The Ballad of Black Tom, Victor LaValle (Tor.com Publishing)
Every Heart a Doorway, Seanan McGuire (Tor.com Publishing)
“The Liar”, John P. Murphy (F&SF)
A Taste of Honey, Kai Ashante Wilson (Tor.com Publishing)
So, Tor's novella line is doing pretty well, eh? I liked "Dream-Quest" and "Taste of Honey" a lot and am not at all surprised to see "Every Heart" here too. I might put "Runtime" on my to-read list.

Novelette
“The Long Fall Up”, William Ledbetter (F&SF)
“Sooner or Later Everything Falls Into the Sea”, Sarah Pinsker (Lightspeed)
“Red in Tooth and Cog”, Cat Rambo (F&SF)
“Blood Grains Speak Through Memories”, Jason Sanford (Beneath Ceaseless Skies)
The Jewel and Her Lapidary, Fran Wilde (Tor.com Publishing)
“You’ll Surely Drown Here If You Stay”, Alyssa Wong (Uncanny)
"Sooner or Later" is the only one of these in my Hugo noms - I thought "You'll Surely Drown Here" had its moments but didn't quite pull it off for me, and I haven't read the rest. (I feel like I like Cat Rambo in general, maybe?)

Short Story
“Our Talons Can Crush Galaxies”, Brooke Bolander (Uncanny)
“Seasons of Glass and Iron”, Amal El-Mohtar (The Starlit Wood)
“Sabbath Wine”, Barbara Krasnoff (Clockwork Phoenix 5)
“Things With Beards”, Sam J. Miller (Clarkesworld)
“This Is Not a Wardrobe Door”, A. Merc Rustad (Fireside Magazine)
“A Fist of Permutations in Lightning and Wildflowers”, Alyssa Wong (Tor.com)
“Welcome to the Medical Clinic at the Interplanetary Relay Station│Hours Since the Last Patient Death: 0”, Caroline M. Yoachim (Lightspeed)
"Things With Beards" prediction fulfilled! I liked "Seasons" too. I must have read "Talons" but I can't remember it, do remember "Welcome" but thought it was more gimmick than story. I'm disappointed to not see "Between Dragons and Their Wrath" on this ballot, it was the other standout story of the year for me (with "Things").

Bradbury
Arrival
Doctor Strange
Kubo and the Two Strings
Rogue One: A Star Wars Story
Westworld: ‘‘The Bicameral Mind’’
Zootopia
I read this list and immediately went and replaced Star Trek on my Hugo noms with Kubo.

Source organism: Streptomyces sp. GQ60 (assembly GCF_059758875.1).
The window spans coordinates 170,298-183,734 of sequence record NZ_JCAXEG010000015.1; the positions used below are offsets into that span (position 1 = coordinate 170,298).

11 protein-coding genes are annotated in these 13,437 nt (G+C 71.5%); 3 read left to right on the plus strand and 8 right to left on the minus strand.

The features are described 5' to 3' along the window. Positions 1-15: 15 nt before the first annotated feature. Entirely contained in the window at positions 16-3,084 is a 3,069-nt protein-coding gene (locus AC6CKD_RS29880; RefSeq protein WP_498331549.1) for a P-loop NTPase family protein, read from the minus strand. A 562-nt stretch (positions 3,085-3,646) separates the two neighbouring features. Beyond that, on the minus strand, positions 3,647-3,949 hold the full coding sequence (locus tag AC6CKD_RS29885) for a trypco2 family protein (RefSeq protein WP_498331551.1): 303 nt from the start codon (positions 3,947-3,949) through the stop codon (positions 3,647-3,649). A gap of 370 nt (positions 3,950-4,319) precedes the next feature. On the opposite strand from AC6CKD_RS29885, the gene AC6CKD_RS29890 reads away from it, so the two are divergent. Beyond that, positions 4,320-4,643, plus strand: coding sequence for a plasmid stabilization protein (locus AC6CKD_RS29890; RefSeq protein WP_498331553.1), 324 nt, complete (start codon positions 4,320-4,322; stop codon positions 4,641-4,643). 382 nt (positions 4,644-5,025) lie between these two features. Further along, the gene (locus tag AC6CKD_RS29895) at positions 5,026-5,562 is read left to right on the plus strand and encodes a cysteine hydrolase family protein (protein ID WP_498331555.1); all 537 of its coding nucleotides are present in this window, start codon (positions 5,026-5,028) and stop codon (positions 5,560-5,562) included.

Norton
The Girl Who Drank the Moon, Kelly Barnhill
The Star-Touched Queen, Roshani Chokshi
The Lie Tree, Frances Hardinge
Arabella of Mars, David D. Levine
Railhead, Philip Reeve
Rocks Fall, Everyone Dies, Lindsay Ribar
The Evil Wizard Smallbone, Delia Sherman
How am I always so clueless about the Norton nominees? Whatever happened to my being in the YA sff loop? Well, "Girl" was already on my to-reads from the Newberys, I guess I can add a few more.
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Everfair has a dynamite elevator pitch: British Fabians team up with black American missionaries to purchase a big chunk of the Belgian Congo from Leopold and make it a safe haven for Africans being enslaved for the rubber trade, steampunk alternate history ensues! Lesbian motorcycle guerrillas! Dirigibles running on the power of one tribe's "sacred earths", that is, nuclear power! Nifty mechanical prosthetic hands for everyone whose hands the Belgians chopped off! But it is kind of weird in the whole aspect of a book where there is tension and resolution, or expectation and satisfaction of it. It feels a little uncomfortable to criticize the writing of someone who's best known for teaching writing ("Writing the Other"), but the best way I can explain it is that reading this book was sort of like walking past a series of dioramas, and sometimes what was in them was really cool, but you never really had any idea what might be in the next one. Not unenjoyable - I read it to the end - but not my personal taste in stories, either. (I like a more immersive reading experience where I know more about the characters' hopes/goals/intentions and can feel their story along with them.) The book is sharpest and clearest about how race and nationality shape everyone's interactions - I foresee its future on various syllabuses. (You could teach it with Years of Rice and Salt, you could teach it with Westerfeld's Leviathan, you could teach it with Jo Walton's Just City and with Butler's Earthseed books maybe, I hardly remember those but I think so.)